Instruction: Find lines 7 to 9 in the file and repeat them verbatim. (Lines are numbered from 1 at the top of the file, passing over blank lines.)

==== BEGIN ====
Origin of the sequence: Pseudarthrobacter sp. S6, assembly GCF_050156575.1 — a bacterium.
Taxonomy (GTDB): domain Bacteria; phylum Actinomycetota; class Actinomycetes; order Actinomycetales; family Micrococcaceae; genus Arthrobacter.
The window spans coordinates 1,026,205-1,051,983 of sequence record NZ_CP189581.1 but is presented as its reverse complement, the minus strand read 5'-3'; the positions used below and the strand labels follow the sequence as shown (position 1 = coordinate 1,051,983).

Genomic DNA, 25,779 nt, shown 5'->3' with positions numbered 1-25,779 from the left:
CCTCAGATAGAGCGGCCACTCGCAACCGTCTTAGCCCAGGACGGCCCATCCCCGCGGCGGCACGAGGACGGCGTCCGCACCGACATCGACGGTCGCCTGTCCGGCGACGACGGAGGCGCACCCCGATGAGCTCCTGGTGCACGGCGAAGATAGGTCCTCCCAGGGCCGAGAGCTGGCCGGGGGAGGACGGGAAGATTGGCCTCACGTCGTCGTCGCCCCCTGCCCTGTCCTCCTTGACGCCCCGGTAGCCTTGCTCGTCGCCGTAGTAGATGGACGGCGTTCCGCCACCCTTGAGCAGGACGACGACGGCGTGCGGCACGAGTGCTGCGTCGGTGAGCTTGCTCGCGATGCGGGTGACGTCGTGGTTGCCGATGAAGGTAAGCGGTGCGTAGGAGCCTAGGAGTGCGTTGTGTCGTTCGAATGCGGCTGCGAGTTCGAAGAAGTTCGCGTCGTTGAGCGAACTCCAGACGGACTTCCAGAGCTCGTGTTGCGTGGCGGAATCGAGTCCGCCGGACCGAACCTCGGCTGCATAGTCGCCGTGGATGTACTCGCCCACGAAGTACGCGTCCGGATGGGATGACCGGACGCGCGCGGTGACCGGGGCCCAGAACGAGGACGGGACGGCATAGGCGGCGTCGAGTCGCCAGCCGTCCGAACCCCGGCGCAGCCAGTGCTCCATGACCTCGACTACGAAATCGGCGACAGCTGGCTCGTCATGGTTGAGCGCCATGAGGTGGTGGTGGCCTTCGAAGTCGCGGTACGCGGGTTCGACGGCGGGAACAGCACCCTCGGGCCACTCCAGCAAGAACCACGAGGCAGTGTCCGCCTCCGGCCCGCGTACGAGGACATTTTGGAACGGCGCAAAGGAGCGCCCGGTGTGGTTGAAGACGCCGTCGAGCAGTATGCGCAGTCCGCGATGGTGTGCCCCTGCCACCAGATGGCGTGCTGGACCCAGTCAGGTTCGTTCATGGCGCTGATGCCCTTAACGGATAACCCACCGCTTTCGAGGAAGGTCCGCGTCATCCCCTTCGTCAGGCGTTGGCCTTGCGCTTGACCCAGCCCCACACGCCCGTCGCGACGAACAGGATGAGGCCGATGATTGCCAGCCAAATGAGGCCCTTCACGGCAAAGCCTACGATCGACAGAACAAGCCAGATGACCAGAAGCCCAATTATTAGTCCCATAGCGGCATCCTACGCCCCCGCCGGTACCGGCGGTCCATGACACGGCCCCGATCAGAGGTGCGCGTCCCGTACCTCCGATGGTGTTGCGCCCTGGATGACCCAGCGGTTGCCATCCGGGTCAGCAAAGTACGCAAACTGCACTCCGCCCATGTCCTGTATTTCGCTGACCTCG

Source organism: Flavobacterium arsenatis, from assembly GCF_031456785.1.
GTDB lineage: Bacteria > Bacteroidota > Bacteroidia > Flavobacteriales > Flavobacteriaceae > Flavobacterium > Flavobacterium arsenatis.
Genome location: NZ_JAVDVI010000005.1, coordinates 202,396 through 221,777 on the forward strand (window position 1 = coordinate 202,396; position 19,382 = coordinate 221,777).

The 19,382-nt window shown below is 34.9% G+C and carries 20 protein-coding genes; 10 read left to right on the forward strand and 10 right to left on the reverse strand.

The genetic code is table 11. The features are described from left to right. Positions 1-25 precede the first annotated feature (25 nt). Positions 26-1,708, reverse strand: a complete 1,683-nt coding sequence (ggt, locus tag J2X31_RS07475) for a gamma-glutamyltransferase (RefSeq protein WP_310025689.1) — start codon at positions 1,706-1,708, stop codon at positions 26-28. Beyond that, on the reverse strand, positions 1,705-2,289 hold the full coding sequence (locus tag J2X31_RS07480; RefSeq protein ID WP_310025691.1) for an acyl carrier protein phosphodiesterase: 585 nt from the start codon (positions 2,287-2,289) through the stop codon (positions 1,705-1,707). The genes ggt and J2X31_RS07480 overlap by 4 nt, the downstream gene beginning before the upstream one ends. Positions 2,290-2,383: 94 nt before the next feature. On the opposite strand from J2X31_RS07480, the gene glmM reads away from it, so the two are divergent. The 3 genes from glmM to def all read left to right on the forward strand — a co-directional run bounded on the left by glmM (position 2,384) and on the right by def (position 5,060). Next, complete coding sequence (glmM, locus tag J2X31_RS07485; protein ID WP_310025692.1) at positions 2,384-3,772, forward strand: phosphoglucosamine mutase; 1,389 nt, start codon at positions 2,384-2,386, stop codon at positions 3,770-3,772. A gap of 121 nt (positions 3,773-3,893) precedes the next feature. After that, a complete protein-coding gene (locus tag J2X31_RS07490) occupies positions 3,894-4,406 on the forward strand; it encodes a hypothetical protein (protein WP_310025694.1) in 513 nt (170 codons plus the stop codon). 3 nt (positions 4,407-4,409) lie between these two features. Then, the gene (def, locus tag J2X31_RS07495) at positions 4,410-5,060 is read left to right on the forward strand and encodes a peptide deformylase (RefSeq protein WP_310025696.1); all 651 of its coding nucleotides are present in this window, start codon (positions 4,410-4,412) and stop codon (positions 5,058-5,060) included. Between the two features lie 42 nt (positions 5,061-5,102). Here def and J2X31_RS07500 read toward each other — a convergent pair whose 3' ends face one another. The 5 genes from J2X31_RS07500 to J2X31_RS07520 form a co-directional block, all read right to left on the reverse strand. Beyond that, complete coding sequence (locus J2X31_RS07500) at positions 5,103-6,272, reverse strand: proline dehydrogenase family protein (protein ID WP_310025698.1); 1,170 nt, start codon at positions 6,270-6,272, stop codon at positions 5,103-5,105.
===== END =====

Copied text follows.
GTDB lineage: Bacteria > Bacteroidota > Bacteroidia > Flavobacteriales > Flavobacteriaceae > Flavobacterium > Flavobacterium arsenatis.
Genome location: NZ_JAVDVI010000005.1, coordinates 202,396 through 221,777 on the forward strand (window position 1 = coordinate 202,396; position 19,382 = coordinate 221,777).

The 19,382-nt window shown below is 34.9% G+C and carries 20 protein-coding genes; 10 read left to right on the forward strand and 10 right to left on the reverse strand.